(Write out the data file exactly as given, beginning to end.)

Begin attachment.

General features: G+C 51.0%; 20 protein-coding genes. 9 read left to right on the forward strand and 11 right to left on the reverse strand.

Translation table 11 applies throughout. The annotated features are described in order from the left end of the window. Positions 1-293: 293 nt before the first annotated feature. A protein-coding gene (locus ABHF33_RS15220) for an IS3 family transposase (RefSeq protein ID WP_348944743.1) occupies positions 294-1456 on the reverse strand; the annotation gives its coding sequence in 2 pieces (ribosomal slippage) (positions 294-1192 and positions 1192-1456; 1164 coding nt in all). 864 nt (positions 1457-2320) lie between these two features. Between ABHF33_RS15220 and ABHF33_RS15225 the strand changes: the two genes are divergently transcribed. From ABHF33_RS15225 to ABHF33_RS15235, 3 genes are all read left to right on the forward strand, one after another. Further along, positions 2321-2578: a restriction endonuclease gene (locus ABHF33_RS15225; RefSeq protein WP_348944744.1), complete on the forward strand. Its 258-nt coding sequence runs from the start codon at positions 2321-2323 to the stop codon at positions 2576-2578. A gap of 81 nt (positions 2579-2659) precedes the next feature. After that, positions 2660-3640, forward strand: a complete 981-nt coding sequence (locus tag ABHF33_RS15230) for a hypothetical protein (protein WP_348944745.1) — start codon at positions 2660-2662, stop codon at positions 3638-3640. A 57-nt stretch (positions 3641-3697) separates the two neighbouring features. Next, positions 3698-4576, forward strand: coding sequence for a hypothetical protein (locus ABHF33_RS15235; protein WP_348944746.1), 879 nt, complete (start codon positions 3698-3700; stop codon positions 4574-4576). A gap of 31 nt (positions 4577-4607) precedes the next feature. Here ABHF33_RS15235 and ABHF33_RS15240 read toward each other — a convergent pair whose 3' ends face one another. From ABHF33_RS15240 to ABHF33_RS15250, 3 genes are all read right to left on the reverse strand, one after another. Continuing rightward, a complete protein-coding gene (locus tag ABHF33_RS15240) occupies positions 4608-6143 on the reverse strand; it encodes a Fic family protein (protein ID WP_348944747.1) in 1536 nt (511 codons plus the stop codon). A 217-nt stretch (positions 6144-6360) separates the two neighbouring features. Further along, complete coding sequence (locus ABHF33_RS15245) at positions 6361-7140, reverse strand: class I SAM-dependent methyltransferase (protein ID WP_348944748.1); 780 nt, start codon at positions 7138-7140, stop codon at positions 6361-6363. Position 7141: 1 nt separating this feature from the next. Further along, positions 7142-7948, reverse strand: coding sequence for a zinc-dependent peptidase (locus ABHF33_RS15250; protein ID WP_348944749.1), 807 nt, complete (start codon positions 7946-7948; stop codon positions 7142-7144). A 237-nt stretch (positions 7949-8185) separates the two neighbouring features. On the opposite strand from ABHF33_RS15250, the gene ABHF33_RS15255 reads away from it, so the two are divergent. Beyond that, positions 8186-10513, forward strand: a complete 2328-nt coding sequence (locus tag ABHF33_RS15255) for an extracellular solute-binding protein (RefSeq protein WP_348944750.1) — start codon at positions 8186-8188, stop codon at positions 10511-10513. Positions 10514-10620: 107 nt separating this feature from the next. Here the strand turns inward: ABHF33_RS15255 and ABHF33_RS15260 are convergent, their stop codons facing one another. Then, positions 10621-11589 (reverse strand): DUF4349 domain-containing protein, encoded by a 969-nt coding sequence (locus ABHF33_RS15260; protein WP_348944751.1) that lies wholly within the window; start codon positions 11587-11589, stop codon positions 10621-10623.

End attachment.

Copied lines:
General features: G+C 51.0%; 20 protein-coding genes. 9 read left to right on the forward strand and 11 right to left on the reverse strand.

Translation table 11 applies throughout. The annotated features are described in order from the left end of the window. Positions 1-293: 293 nt before the first annotated feature. A protein-coding gene (locus ABHF33_RS15220) for an IS3 family transposase (RefSeq protein ID WP_348944743.1) occupies positions 294-1456 on the reverse strand; the annotation gives its coding sequence in 2 pieces (ribosomal slippage) (positions 294-1192 and positions 1192-1456; 1164 coding nt in all). 864 nt (positions 1457-2320) lie between these two features. Between ABHF33_RS15220 and ABHF33_RS15225 the strand changes: the two genes are divergently transcribed. From ABHF33_RS15225 to ABHF33_RS15235, 3 genes are all read left to right on the forward strand, one after another. Further along, positions 2321-2578: a restriction endonuclease gene (locus ABHF33_RS15225; RefSeq protein WP_348944744.1), complete on the forward strand. Its 258-nt coding sequence runs from the start codon at positions 2321-2323 to the stop codon at positions 2576-2578. A gap of 81 nt (positions 2579-2659) precedes the next feature. After that, positions 2660-3640, forward strand: a complete 981-nt coding sequence (locus tag ABHF33_RS15230) for a hypothetical protein (protein WP_348944745.1) — start codon at positions 2660-2662, stop codon at positions 3638-3640. A 57-nt stretch (positions 3641-3697) separates the two neighbouring features. Next, positions 3698-4576, forward strand: coding sequence for a hypothetical protein (locus ABHF33_RS15235; protein WP_348944746.1), 879 nt, complete (start codon positions 3698-3700; stop codon positions 4574-4576). A gap of 31 nt (positions 4577-4607) precedes the next feature. Here ABHF33_RS15235 and ABHF33_RS15240 read toward each other — a convergent pair whose 3' ends face one another. From ABHF33_RS15240 to ABHF33_RS15250, 3 genes are all read right to left on the reverse strand, one after another. Continuing rightward, a complete protein-coding gene (locus tag ABHF33_RS15240) occupies positions 4608-6143 on the reverse strand; it encodes a Fic family protein (protein ID WP_348944747.1) in 1536 nt (511 codons plus the stop codon). A 217-nt stretch (positions 6144-6360) separates the two neighbouring features. Further along, complete coding sequence (locus ABHF33_RS15245) at positions 6361-7140, reverse strand: class I SAM-dependent methyltransferase (protein ID WP_348944748.1); 780 nt, start codon at positions 7138-7140, stop codon at positions 6361-6363. Position 7141: 1 nt separating this feature from the next. Further along, positions 7142-7948, reverse strand: coding sequence for a zinc-dependent peptidase (locus ABHF33_RS15250; protein ID WP_348944749.1), 807 nt, complete (start codon positions 7946-7948; stop codon positions 7142-7144). A 237-nt stretch (positions 7949-8185) separates the two neighbouring features. On the opposite strand from ABHF33_RS15250, the gene ABHF33_RS15255 reads away from it, so the two are divergent. Beyond that, positions 8186-10513, forward strand: a complete 2328-nt coding sequence (locus tag ABHF33_RS15255) for an extracellular solute-binding protein (RefSeq protein WP_348944750.1) — start codon at positions 8186-8188, stop codon at positions 10511-10513. Positions 10514-10620: 107 nt separating this feature from the next. Here the strand turns inward: ABHF33_RS15255 and ABHF33_RS15260 are convergent, their stop codons facing one another. Then, positions 10621-11589 (reverse strand): DUF4349 domain-containing protein, encoded by a 969-nt coding sequence (locus ABHF33_RS15260; protein WP_348944751.1) that lies wholly within the window; start codon positions 11587-11589, stop codon positions 10621-10623.